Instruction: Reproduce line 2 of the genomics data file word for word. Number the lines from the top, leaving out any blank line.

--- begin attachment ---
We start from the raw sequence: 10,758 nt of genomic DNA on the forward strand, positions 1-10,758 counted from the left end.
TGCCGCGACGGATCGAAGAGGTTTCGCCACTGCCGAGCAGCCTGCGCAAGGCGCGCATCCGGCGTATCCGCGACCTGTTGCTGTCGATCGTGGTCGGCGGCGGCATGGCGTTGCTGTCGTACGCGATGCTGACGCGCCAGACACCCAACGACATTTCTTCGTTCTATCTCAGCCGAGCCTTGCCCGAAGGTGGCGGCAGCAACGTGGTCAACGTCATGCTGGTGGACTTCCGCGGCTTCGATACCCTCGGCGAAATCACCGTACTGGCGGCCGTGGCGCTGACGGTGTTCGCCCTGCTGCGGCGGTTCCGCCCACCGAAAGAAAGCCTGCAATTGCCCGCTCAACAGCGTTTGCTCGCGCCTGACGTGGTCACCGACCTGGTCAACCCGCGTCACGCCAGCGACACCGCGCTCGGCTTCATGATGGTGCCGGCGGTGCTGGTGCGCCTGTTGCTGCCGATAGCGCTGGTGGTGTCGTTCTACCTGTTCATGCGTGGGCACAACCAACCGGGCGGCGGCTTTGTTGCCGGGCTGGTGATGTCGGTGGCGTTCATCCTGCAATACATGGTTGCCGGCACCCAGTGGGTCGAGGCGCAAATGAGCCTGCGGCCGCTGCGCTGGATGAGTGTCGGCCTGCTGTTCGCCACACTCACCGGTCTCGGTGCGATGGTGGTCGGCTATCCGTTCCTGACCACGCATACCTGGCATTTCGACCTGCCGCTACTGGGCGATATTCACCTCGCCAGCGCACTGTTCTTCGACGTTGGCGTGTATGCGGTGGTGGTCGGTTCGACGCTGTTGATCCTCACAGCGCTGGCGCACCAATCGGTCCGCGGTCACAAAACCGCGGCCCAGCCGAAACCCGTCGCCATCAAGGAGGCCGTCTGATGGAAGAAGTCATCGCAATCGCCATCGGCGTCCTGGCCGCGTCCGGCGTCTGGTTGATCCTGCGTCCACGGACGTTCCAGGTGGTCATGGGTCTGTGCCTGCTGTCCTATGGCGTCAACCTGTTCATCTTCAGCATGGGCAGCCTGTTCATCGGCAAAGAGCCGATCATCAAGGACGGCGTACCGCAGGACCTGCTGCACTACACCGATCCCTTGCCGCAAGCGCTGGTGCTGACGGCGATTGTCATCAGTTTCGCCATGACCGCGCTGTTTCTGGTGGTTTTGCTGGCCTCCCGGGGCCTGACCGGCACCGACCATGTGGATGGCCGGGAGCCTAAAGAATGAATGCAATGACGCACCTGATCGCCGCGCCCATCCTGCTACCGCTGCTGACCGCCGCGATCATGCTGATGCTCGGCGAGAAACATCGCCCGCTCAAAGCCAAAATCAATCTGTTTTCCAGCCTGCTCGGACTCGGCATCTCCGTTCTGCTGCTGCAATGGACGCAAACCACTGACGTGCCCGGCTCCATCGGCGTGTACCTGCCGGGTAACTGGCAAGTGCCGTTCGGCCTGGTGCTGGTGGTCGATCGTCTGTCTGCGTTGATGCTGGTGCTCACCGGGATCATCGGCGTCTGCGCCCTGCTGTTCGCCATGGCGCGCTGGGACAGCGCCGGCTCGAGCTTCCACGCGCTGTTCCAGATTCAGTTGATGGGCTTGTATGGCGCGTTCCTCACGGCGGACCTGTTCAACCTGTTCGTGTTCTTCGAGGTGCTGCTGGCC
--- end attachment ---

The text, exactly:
TGCCGCGACGGATCGAAGAGGTTTCGCCACTGCCGAGCAGCCTGCGCAAGGCGCGCATCCGGCGTATCCGCGACCTGTTGCTGTCGATCGTGGTCGGCGGCGGCATGGCGTTGCTGTCGTACGCGATGCTGACGCGCCAGACACCCAACGACATTTCTTCGTTCTATCTCAGCCGAGCCTTGCCCGAAGGTGGCGGCAGCAACGTGGTCAACGTCATGCTGGTGGACTTCCGCGGCTTCGATACCCTCGGCGAAATCACCGTACTGGCGGCCGTGGCGCTGACGGTGTTCGCCCTGCTGCGGCGGTTCCGCCCACCGAAAGAAAGCCTGCAATTGCCCGCTCAACAGCGTTTGCTCGCGCCTGACGTGGTCACCGACCTGGTCAACCCGCGTCACGCCAGCGACACCGCGCTCGGCTTCATGATGGTGCCGGCGGTGCTGGTGCGCCTGTTGCTGCCGATAGCGCTGGTGGTGTCGTTCTACCTGTTCATGCGTGGGCACAACCAACCGGGCGGCGGCTTTGTTGCCGGGCTGGTGATGTCGGTGGCGTTCATCCTGCAATACATGGTTGCCGGCACCCAGTGGGTCGAGGCGCAAATGAGCCTGCGGCCGCTGCGCTGGATGAGTGTCGGCCTGCTGTTCGCCACACTCACCGGTCTCGGTGCGATGGTGGTCGGCTATCCGTTCCTGACCACGCATACCTGGCATTTCGACCTGCCGCTACTGGGCGATATTCACCTCGCCAGCGCACTGTTCTTCGACGTTGGCGTGTATGCGGTGGTGGTCGGTTCGACGCTGTTGATCCTCACAGCGCTGGCGCACCAATCGGTCCGCGGTCACAAAACCGCGGCCCAGCCGAAACCCGTCGCCATCAAGGAGGCCGTCTGATGGAAGAAGTCATCGCAATCGCCATCGGCGTCCTGGCCGCGTCCGGCGTCTGGTTGATCCTGCGTCCACGGACGTTCCAGGTGGTCATGGGTCTGTGCCTGCTGTCCTATGGCGTCAACCTGTTCATCTTCAGCATGGGCAGCCTGTTCATCGGCAAAGAGCCGATCATCAAGGACGGCGTACCGCAGGACCTGCTGCACTACACCGATCCCTTGCCGCAAGCGCTGGTGCTGACGGCGATTGTCATCAGTTTCGCCATGACCGCGCTGTTTCTGGTGGTTTTGCTGGCCTCCCGGGGCCTGACCGGCACCGACCATGTGGATGGCCGGGAGCCTAAAGAATGAATGCAATGACGCACCTGATCGCCGCGCCCATCCTGCTACCGCTGCTGACCGCCGCGATCATGCTGATGCTCGGCGAGAAACATCGCCCGCTCAAAGCCAAAATCAATCTGTTTTCCAGCCTGCTCGGACTCGGCATCTCCGTTCTGCTGCTGCAATGGACGCAAACCACTGACGTGCCCGGCTCCATCGGCGTGTACCTGCCGGGTAACTGGCAAGTGCCGTTCGGCCTGGTGCTGGTGGTCGATCGTCTGTCTGCGTTGATGCTGGTGCTCACCGGGATCATCGGCGTCTGCGCCCTGCTGTTCGCCATGGCGCGCTGGGACAGCGCCGGCTCGAGCTTCCACGCGCTGTTCCAGATTCAGTTGATGGGCTTGTATGGCGCGTTCCTCACGGCGGACCTGTTCAACCTGTTCGTGTTCTTCGAGGTGCTGCTGGCC